Another type of genealogy record that provides tremendous value is tax records. Like city directories and voting registers, for example, they provide information for us between federal censuses. They also can go back to colonial times.
Types of Taxes
- Income tax
- Federal direct tax
- Poll or head tax
- Real property, e.g., land
- Personal property, e.g., livestock, equipment, carriages, enslaved persons
- Other, such as special levies for roads, schools, etc.
Types of Information
- Residence address; property, license, or goods; value; tax amount; possibly profession, occupation, or trade
- Name of taxpayer, usually white adult males
- Town/township/city, county, and state of residence
- Owner and/or renter of property
- Number of white adult males in home
- Type and value of property taxed
- Livestock owned
- Personal property owned
- Amount of tax owed
- Profession, occupation, or trade
- Number of school-aged children
- Number of enslaved persons
Derivative information, such as birth date, death date, and date of marriage can often be estimated or determined from the presence or absence of a person in a tax list.
Good primers regarding the genealogical value of tax records and more details can be found in these articles:
- The Genealogical Benefits of Tax Records
- Using Poll Tax Records for Genealogy
- Genealogy 101: Tax Records
- Back to the Basics with Tax Records: Part 1
- Back to the Basics with Tax Records: Part 2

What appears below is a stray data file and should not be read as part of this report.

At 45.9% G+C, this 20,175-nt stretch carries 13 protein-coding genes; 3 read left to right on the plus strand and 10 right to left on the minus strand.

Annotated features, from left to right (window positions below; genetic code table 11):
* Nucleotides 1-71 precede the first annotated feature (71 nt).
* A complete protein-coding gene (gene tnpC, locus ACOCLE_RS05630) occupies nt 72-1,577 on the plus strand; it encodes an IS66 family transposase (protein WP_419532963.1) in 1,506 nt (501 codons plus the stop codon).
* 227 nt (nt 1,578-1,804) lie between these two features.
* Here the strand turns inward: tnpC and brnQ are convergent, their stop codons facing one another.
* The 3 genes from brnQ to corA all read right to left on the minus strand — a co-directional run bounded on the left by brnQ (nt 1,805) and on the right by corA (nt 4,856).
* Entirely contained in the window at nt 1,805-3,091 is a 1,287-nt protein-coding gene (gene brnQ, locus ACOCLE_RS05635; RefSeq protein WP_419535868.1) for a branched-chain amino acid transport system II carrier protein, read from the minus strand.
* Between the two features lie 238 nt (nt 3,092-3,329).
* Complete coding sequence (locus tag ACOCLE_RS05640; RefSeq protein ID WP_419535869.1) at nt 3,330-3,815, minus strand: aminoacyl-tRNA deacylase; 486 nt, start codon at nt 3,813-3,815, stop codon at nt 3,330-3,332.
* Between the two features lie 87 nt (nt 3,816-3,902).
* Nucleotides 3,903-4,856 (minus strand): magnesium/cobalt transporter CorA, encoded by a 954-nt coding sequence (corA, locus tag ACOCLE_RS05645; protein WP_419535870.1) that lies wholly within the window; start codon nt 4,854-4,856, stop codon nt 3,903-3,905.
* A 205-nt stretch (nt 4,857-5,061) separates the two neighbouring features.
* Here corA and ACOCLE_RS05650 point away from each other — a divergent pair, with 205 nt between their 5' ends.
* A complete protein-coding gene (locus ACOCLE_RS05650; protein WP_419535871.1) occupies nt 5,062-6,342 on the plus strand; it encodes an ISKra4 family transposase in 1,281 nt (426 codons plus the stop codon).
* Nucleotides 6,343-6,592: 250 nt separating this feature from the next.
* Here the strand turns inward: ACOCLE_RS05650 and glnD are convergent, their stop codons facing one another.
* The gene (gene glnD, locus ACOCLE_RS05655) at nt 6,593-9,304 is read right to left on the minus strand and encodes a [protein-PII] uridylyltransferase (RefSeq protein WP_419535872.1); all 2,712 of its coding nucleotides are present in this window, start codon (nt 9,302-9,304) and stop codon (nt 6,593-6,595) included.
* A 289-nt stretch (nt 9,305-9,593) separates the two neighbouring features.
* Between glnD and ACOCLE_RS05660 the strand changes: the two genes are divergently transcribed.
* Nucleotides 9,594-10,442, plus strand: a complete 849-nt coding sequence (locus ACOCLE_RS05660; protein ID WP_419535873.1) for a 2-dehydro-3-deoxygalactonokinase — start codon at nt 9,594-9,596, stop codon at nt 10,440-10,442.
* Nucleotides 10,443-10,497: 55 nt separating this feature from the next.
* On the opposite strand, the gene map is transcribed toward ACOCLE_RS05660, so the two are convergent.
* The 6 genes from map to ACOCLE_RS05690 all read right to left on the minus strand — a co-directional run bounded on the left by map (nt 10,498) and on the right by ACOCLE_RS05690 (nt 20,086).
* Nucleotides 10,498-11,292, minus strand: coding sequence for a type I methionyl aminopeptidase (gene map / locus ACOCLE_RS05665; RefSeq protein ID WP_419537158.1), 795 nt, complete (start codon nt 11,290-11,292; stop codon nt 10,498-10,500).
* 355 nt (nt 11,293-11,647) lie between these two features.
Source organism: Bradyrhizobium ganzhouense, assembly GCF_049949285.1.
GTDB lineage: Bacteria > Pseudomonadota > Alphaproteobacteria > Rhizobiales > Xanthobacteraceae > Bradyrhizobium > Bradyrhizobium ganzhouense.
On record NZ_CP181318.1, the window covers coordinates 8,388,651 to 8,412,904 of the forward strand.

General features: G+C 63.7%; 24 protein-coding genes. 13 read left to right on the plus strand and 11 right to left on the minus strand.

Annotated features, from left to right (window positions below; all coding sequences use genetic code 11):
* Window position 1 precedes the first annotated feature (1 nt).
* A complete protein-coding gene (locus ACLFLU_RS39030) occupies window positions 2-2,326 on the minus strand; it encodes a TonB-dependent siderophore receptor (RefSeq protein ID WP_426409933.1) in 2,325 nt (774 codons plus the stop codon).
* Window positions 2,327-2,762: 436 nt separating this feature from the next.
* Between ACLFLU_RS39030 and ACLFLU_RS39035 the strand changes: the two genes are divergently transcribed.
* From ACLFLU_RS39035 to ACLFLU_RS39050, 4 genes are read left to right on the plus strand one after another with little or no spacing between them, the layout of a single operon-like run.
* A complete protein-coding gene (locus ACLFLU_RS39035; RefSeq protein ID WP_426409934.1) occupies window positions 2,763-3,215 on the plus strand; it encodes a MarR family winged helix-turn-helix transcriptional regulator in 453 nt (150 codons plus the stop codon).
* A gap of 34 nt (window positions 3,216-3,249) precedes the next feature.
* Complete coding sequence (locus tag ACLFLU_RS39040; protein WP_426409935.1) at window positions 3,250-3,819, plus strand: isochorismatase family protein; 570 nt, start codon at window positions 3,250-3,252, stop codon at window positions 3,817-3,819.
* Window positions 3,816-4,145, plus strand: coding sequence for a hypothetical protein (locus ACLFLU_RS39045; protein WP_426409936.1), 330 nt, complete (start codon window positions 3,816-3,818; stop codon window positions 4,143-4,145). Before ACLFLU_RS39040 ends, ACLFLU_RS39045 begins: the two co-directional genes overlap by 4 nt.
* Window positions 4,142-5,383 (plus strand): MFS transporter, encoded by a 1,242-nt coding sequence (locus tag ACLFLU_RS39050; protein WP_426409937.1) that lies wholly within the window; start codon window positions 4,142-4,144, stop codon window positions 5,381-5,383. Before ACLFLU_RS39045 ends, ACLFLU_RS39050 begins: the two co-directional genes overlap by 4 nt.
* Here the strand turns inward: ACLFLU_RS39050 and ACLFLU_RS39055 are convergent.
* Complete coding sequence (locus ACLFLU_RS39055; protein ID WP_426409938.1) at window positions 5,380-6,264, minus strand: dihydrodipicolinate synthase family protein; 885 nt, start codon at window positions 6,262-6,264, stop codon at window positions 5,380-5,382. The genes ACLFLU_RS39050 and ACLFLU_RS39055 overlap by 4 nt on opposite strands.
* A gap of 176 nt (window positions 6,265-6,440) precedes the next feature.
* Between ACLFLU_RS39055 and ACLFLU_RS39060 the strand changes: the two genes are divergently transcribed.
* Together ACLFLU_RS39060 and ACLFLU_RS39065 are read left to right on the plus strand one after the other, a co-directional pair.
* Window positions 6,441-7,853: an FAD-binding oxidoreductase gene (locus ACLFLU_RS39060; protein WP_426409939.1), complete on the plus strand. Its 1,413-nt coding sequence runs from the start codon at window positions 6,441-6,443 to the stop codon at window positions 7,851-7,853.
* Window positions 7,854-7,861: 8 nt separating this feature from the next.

- Back to the Basics with Tax Records: Part 3
- United States Taxation
- The Value of Using US Tax Records in Genealogy Research
Note: Some of the links listed take you to a FamilySearch Collection of digital images. Near the bottom of the page under Film/Digital Notes is the name of each sub-collection. If there is a camera icon at the right of the name (in the Format column) then the collections’ images are browsable. If there is a camera with a key icon, it is only available at a Family History Center or affiliated library. If there is a film reel icon, then it is only available in microfilm format, not digital. To take full advantage, please make sure that you are logged in to FamilySearch. The results may be different if you are signed in, rather than not.
Listed below are links to tax records that are available for free online for the state:
- District of Columbia, Internal Revenue Assessment Lists, 1862-1866
- District of Columbia, Minute Books, 1801-1827
- Georgetown, Miscellaneous Records, 1791-1878
- Georgetown, Property Tax Records : 1800-20, 1862-79
- United States Internal Revenue Assessment Lists, 1862-1874
Good Luck and Happy Hunting!